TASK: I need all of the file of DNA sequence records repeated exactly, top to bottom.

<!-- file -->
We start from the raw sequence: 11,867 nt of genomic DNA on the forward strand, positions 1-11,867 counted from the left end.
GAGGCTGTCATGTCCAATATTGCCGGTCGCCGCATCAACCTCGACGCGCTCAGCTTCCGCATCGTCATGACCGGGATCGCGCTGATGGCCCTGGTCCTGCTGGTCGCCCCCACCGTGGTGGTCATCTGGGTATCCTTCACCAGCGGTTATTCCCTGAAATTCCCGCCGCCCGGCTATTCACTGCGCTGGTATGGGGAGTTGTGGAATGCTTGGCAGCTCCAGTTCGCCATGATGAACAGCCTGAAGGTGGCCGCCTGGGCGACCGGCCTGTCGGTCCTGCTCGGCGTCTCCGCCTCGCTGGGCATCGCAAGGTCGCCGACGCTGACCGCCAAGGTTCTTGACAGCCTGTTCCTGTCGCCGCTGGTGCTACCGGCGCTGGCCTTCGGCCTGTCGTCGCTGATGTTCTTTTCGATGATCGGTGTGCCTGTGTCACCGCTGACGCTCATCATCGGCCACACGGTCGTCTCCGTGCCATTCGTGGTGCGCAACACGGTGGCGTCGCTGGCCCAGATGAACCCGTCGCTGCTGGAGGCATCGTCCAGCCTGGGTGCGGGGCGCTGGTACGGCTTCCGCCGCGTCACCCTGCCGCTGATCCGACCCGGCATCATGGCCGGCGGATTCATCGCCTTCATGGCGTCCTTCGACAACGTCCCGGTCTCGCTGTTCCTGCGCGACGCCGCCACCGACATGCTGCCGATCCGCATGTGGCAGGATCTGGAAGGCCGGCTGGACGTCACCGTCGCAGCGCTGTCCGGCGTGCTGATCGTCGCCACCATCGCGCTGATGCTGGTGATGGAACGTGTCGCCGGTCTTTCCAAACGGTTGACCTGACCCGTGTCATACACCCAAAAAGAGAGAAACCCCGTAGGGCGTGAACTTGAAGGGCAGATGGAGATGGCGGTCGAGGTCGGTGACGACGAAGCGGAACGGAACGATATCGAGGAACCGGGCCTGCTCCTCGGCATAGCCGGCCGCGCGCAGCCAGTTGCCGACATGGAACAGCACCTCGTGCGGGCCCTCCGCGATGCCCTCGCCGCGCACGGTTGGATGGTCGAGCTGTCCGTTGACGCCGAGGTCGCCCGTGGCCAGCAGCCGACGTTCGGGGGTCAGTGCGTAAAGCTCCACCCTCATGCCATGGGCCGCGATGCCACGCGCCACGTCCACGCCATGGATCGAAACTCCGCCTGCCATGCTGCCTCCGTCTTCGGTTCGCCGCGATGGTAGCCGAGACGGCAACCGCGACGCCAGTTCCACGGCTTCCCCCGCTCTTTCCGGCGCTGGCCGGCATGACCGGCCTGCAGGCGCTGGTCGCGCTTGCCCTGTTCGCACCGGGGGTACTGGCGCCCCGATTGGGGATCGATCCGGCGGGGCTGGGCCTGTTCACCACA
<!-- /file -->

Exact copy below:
We start from the raw sequence: 11,867 nt of genomic DNA on the forward strand, positions 1-11,867 counted from the left end.
GAGGCTGTCATGTCCAATATTGCCGGTCGCCGCATCAACCTCGACGCGCTCAGCTTCCGCATCGTCATGACCGGGATCGCGCTGATGGCCCTGGTCCTGCTGGTCGCCCCCACCGTGGTGGTCATCTGGGTATCCTTCACCAGCGGTTATTCCCTGAAATTCCCGCCGCCCGGCTATTCACTGCGCTGGTATGGGGAGTTGTGGAATGCTTGGCAGCTCCAGTTCGCCATGATGAACAGCCTGAAGGTGGCCGCCTGGGCGACCGGCCTGTCGGTCCTGCTCGGCGTCTCCGCCTCGCTGGGCATCGCAAGGTCGCCGACGCTGACCGCCAAGGTTCTTGACAGCCTGTTCCTGTCGCCGCTGGTGCTACCGGCGCTGGCCTTCGGCCTGTCGTCGCTGATGTTCTTTTCGATGATCGGTGTGCCTGTGTCACCGCTGACGCTCATCATCGGCCACACGGTCGTCTCCGTGCCATTCGTGGTGCGCAACACGGTGGCGTCGCTGGCCCAGATGAACCCGTCGCTGCTGGAGGCATCGTCCAGCCTGGGTGCGGGGCGCTGGTACGGCTTCCGCCGCGTCACCCTGCCGCTGATCCGACCCGGCATCATGGCCGGCGGATTCATCGCCTTCATGGCGTCCTTCGACAACGTCCCGGTCTCGCTGTTCCTGCGCGACGCCGCCACCGACATGCTGCCGATCCGCATGTGGCAGGATCTGGAAGGCCGGCTGGACGTCACCGTCGCAGCGCTGTCCGGCGTGCTGATCGTCGCCACCATCGCGCTGATGCTGGTGATGGAACGTGTCGCCGGTCTTTCCAAACGGTTGACCTGACCCGTGTCATACACCCAAAAAGAGAGAAACCCCGTAGGGCGTGAACTTGAAGGGCAGATGGAGATGGCGGTCGAGGTCGGTGACGACGAAGCGGAACGGAACGATATCGAGGAACCGGGCCTGCTCCTCGGCATAGCCGGCCGCGCGCAGCCAGTTGCCGACATGGAACAGCACCTCGTGCGGGCCCTCCGCGATGCCCTCGCCGCGCACGGTTGGATGGTCGAGCTGTCCGTTGACGCCGAGGTCGCCCGTGGCCAGCAGCCGACGTTCGGGGGTCAGTGCGTAAAGCTCCACCCTCATGCCATGGGCCGCGATGCCACGCGCCACGTCCACGCCATGGATCGAAACTCCGCCTGCCATGCTGCCTCCGTCTTCGGTTCGCCGCGATGGTAGCCGAGACGGCAACCGCGACGCCAGTTCCACGGCTTCCCCCGCTCTTTCCGGCGCTGGCCGGCATGACCGGCCTGCAGGCGCTGGTCGCGCTTGCCCTGTTCGCACCGGGGGTACTGGCGCCCCGATTGGGGATCGATCCGGCGGGGCTGGGCCTGTTCACCACA